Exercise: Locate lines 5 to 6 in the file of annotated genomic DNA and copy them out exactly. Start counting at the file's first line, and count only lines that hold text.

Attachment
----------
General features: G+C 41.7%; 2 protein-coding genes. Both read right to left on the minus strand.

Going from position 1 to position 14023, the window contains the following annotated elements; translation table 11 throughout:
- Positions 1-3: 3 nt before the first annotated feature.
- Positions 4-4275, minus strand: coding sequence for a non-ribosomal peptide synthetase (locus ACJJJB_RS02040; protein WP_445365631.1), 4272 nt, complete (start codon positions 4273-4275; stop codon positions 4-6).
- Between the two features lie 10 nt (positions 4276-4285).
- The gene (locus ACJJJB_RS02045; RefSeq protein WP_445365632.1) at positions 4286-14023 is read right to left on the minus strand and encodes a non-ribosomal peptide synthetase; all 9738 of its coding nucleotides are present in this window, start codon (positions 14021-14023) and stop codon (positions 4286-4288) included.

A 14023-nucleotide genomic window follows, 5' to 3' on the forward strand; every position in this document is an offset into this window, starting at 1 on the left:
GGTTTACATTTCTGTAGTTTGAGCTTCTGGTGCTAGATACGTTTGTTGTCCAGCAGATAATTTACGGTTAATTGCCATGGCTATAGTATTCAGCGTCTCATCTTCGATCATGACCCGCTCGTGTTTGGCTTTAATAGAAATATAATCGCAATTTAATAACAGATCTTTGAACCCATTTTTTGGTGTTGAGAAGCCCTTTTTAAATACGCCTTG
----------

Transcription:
- Between the two features lie 10 nt (positions 4276-4285).
- The gene (locus ACJJJB_RS02045; RefSeq protein WP_445365632.1) at positions 4286-14023 is read right to left on the minus strand and encodes a non-ribosomal peptide synthetase; all 9738 of its coding nucleotides are present in this window, start codon (positions 14021-14023) and stop codon (positions 4286-4288) included.